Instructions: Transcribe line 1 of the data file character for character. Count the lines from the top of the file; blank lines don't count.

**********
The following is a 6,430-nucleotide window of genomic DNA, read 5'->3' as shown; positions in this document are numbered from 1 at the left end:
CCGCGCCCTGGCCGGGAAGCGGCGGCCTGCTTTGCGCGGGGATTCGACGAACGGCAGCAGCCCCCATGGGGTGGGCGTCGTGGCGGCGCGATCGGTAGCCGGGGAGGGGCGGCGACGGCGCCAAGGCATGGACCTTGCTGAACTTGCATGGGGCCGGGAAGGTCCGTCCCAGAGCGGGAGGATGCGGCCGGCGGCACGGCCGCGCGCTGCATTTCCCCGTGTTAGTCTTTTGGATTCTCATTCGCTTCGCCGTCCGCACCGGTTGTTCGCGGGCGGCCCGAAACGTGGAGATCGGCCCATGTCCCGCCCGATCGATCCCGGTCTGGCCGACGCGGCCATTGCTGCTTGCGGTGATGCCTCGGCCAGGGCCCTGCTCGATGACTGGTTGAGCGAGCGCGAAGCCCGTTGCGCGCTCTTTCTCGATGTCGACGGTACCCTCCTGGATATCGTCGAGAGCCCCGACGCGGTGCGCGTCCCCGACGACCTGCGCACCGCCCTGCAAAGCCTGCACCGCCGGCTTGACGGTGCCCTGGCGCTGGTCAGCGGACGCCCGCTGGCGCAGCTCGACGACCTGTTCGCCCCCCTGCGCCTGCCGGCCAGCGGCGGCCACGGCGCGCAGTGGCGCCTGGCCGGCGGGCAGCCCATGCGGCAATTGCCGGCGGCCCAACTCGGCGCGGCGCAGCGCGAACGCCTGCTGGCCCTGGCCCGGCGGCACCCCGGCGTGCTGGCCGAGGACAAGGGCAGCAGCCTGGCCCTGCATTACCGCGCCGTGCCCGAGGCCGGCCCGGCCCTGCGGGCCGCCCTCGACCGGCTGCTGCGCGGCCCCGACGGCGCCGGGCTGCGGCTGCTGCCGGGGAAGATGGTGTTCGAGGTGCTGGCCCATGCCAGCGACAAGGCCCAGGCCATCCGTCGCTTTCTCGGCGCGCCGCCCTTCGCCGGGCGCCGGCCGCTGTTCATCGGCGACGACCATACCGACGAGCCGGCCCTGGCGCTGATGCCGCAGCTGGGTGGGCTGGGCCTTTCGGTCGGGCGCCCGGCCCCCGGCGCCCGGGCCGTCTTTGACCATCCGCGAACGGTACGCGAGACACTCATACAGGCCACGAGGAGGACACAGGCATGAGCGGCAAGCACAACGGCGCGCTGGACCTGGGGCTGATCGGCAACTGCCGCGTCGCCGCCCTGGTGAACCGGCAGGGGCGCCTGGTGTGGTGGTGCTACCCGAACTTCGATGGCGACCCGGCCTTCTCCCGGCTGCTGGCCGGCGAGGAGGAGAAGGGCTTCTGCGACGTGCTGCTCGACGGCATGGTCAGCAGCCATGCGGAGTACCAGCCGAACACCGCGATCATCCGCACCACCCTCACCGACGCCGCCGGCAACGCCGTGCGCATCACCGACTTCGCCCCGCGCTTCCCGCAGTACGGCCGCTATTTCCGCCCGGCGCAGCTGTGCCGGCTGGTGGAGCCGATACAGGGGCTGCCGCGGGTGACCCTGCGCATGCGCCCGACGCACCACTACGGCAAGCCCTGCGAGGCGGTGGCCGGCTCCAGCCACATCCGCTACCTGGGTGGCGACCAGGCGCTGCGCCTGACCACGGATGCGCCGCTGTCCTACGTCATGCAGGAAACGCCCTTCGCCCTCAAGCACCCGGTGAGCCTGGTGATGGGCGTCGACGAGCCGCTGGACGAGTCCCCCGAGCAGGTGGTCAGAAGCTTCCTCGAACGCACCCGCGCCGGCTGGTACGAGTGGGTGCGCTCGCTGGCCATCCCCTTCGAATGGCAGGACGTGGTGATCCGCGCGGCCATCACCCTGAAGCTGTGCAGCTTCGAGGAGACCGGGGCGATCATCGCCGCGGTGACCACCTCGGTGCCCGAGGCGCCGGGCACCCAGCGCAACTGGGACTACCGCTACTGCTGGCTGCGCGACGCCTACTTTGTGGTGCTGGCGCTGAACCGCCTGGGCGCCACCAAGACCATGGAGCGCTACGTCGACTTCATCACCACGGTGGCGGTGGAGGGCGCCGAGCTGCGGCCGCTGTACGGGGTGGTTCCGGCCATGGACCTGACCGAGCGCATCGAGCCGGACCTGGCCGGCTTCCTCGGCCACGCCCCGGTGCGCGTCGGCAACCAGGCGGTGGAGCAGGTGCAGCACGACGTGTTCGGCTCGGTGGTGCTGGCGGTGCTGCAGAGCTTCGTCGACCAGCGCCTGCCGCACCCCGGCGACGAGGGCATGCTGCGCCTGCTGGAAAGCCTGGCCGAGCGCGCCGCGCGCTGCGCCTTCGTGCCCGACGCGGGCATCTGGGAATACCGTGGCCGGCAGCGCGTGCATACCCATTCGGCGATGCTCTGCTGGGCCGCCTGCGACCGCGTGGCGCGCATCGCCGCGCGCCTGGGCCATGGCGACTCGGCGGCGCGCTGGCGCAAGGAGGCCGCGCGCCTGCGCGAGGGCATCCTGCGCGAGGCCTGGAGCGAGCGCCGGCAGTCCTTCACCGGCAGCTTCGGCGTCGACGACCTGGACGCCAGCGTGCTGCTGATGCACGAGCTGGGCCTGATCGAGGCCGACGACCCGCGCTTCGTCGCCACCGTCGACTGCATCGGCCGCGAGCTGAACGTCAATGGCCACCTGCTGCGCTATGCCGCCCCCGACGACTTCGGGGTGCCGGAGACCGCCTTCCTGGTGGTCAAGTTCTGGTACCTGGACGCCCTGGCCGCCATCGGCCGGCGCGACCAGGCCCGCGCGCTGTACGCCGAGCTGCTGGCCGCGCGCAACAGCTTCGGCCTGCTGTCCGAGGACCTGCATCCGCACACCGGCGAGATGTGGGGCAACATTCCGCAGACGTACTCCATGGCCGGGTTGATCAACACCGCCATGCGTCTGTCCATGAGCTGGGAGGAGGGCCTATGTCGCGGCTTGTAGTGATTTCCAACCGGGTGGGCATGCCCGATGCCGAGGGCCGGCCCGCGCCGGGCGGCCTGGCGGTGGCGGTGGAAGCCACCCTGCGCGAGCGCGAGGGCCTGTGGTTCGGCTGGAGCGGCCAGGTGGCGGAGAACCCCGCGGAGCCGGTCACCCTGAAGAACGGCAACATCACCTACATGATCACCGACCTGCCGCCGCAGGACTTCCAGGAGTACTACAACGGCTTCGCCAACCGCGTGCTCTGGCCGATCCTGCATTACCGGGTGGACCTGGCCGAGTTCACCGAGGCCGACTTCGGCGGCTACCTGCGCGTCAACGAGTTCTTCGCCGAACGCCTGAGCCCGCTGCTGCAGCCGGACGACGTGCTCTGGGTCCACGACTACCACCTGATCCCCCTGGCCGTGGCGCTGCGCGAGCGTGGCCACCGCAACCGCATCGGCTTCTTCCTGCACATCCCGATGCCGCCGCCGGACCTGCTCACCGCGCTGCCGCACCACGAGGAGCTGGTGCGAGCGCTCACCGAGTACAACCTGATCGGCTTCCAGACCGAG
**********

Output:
The following is a 6,430-nucleotide window of genomic DNA, read 5'->3' as shown; positions in this document are numbered from 1 at the left end: